High-Quality FVC Through Automated AI-based Detection of Early Termination in Spirometry: A Comparative Analysis


Accurate forced vital capacity (FVC) measurements are essential for correct interpretation of spirometry. The updated ATS/ERStechnical standards for spirometry require at least one of three end-of-forced expiration (EOFE) criteria to be met. Repeatable FVC in the absence of early termination is one way to meet the EOFE acceptability criteria. However, two FVCmeasures can be repeatable but underestimate FVC if early termination consistently occurs, leading to an overestimation of FEV1/FVC which may miss airflow obstruction. Additionally, underestimated FVCs may falsely suggest a restrictive impairment. The problem is that there is no analytic definition of early termination and the decision is left to subjective reviewer judgement.   


We reanalyzed a dataset containing 32 spirometry sessions with flow-volume and volume-time graphs from a total of 126 individual manoeuvres. This dataset represented healthy subjects, as well as COPD, asthma and ILD patients. The graphs included a range of characteristics, from complete exhalation to very obvious early termination. Two independent reviewers (Experts A and B) analysed each graph and indicated which of them appeared to be early termination. In parallel, an artificial intelligence tool (ArtiQ.QC, v1.6.0) was used to automatically generate labels of abrupt termination We compared the agreement in labels assigned between the two reviewers and between each reviewer and ArtiQ.QC using Cohen’s kappa. 


Expert A and Expert B identified early termination in 26% (N=33) and 29% (N=37) of the graphs respectively. The inter-reader agreement was fair with a Cohen’s kappa of 0.31 (70% of agreement). ArtiQ.QC detected early termination in 26% of the graphs (N = 32), with agreement of 72% with Expert A and 81% with Expert B. Notably, 19% (N=6/32) of the graphs with early termination detected by ArtiQ.QC would have met EOFE criteria (repeatable FVC) according to the 2019 standards.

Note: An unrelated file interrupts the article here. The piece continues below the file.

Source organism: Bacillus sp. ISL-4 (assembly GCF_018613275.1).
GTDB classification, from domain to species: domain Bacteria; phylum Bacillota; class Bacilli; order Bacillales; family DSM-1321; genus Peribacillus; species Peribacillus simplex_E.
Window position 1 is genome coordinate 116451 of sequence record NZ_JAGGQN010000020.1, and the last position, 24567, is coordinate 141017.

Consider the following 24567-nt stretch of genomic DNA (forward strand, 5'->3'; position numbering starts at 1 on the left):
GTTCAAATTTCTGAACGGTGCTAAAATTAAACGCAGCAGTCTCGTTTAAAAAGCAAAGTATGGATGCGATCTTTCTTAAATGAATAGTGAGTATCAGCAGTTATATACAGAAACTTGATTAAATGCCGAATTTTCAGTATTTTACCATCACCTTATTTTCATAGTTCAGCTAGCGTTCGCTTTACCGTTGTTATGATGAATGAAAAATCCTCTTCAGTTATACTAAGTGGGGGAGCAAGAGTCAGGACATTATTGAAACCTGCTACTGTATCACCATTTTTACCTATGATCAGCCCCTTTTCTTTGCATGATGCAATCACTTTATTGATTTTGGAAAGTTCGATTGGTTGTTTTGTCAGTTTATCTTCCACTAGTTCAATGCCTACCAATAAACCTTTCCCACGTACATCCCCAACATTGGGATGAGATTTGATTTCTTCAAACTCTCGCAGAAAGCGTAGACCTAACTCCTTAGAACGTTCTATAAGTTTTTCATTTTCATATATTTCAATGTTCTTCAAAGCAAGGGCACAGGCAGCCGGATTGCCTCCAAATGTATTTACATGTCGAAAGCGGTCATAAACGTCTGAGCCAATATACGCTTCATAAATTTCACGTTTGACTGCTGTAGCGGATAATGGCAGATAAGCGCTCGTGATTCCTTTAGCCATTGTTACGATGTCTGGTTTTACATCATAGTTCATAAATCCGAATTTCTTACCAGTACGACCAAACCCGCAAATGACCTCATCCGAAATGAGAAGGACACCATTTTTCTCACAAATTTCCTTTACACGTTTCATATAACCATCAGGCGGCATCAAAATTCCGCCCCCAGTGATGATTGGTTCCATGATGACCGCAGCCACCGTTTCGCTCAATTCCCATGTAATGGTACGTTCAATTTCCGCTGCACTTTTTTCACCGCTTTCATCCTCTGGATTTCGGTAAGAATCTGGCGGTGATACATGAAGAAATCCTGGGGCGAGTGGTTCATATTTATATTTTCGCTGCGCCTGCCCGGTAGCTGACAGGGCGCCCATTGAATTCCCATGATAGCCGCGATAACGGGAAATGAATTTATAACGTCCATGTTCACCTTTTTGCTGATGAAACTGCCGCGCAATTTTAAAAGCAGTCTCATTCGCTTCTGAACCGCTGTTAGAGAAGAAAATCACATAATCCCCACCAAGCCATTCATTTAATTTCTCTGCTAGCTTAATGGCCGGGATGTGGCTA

These findings demonstrate the limitations of manual over-reading of spirometry and the inconsistencies in human quality control. An abrupt termination can easily be missed, potentially leading to underestimated FVCs. A clear identification of abrupt termination that can be applied prospectively will help improve the validity of measurements. ArtiQ.QC was consistent with expert over-readers and was found to be more consistently applied. By offering instant feedback, operators can choose to conduct additional trials, ensuring complete exhalation with added attention. ArtiQ.QC can improve the quality and reliability of spirometry, ultimately contributing to more accurate respiratory disease diagnoses, tailored treatment strategies and data quality in clinical research. 



Paul Desbordes1, Benoit Cuyvers1, Marko Topalovic1, Dr Brian Graham2, Dr Sanja Stanojevic3 


1 ArtiQ NV, Leuven, Belgium 

2 Division of Respirology, Critical Care and Sleep Medicine, University of Saskatchewan, Saskatoon, SK, Canada 

3 Department of Community Health and Epidemiology, Dalhousie University, Halifax, Nova Scotia, Canada